Elegant fat-tailed mouse opossum
|Elegant fat-tailed mouse opossum|
|Range of the elegant fat-tailed mouse opossum|
Didelphis elegans Waterhose, 1839
The elegant fat-tailed mouse opossum (Thylamys elegans), also known as the Chilean mouse opossum, is an opossum from central Chile. The type species of Thylamys, it was first described by English naturalist George Robert Waterhouse in 1839. This medium-sized opossum is characterized by black rings around the eyes, white limbs, gray to light brown coat, lighter flanks and underbelly and a thick 12.7–14.6 centimetres (5.0–5.7 in) long tail covered with hairs. It is crepuscular (active mainly around twilight) and lives in nests in tree hollows or under rocks and roots. This opossum feeds mainly on arthropods and larvae apart from fruits. Litter size is typically between 11 and 13. The elegant fat-tailed opossum can occur in a variety of habitats – from cloud forests to chaparrals. The IUCN classifies the opossum as least concern.
Taxonomy and etymology
The elegant fat-tailed mouse opossum is the type species of Thylamys, and is placed in the family Didelphidae. It was first described by English naturalist George Robert Waterhouse as Didelphis elegans in 1839. It was given its present binomial name by English zoologist John Edward Gray in 1843.
The generic name is composed of the Greek words thylas ("pouch") and mys ("mouse"), and the specific name elegans means "elegant" in Latin. Alternate names for this mouse opossum include Chilean mouse opossum, comadreja, llaca, marmosa chilena, marmosa elegante and yaca.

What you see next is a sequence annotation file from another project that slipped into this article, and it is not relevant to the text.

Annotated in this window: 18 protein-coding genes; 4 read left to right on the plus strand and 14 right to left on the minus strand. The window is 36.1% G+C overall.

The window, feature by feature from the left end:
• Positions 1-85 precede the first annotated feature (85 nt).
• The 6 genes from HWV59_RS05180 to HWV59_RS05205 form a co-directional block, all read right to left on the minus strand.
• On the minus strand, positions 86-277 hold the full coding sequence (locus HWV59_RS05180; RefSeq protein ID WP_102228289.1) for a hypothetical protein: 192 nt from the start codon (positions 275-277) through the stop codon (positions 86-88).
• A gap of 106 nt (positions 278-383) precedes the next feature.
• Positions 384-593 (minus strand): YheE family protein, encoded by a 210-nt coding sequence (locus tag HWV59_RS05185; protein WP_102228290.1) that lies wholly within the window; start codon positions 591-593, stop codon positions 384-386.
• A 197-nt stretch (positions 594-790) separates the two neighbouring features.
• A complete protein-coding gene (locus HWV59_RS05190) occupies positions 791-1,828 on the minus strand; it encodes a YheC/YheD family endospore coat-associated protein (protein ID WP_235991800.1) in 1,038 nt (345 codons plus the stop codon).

The elegant fat-tailed mouse opossum is a medium-sized opossum characterized by white limbs, gray to light brown coat, lighter flanks and underbelly, and a thick 12.7–14.6 centimetres (5.0–5.7 in) long tail covered with hairs. A prominent facial feature is the black ring around either eye; the rings slightly extend toward the nose. The coat color varies geographically. The tail can thicken due to accumulation of fat; the diameter of the tail where it is connected to the body can reach 1 centimetre (0.39 in). The head-and-body length is 11–13.7 centimetres (4.3–5.4 in); the hindfeet measure 1.7 centimetres (0.67 in), while ears measure 2.3 centimetres (0.91 in).
This opossum can exhibit torpor, a mechanism that allows the opossum to significantly reduce its food and energy requirements. This is similar to hibernation, except that it is only done for a short period of time. Additionally, when water is scarce, the urine tends to become very concentrated.
Ecology and behavior
The elegant fat-tailed mouse opossum is crepuscular (active mainly around twilight). It lives in nests (abandoned by birds and rodents, or built by itself) in tree hollows, under rocks and roots. It is arboreal (tree-living) as well as terrestrial (land-living). The opossum feeds mainly on arthropods and larvae, along with fruits, small vertebrates and carrion. This opossum can use its prehensile tail, regardless of its thickness, to efficiently climb and grasp branches – an ability not as developed in other small Chilean mammals. Nests are generally occupied by one individual; in southern Chile, the home range of this opossum is 1,383 square metres (14,890 sq ft) large in July, and shrinks to 781 square metres (8,410 sq ft) in December. Predators of this opossum include the culpeo fox, burrowing owl and the great horned owl.
Both sexes mature by the first year. A female can have one to two litters in the annual breeding season, typically from September to March. Up to 17 embryos can be produced, but the number of survivors will depend on the number of nipples functioning (typically 11 to 13).
Distribution and status
The elegant fat-tailed mouse opossum occurs in a variety of habitats – from cloud forests to chaparrals, up to an altitude of 2,500 metres (8,200 ft) above the sea level. It occurs to the west of the Andes in central Chile. The IUCN lists this opossum as least concern given its wide distribution and presumably large numbers, but deforestation and agricultural expansion have led to decline in populations in some parts of the range.
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- Data related to Thylamys elegans at Wikispecies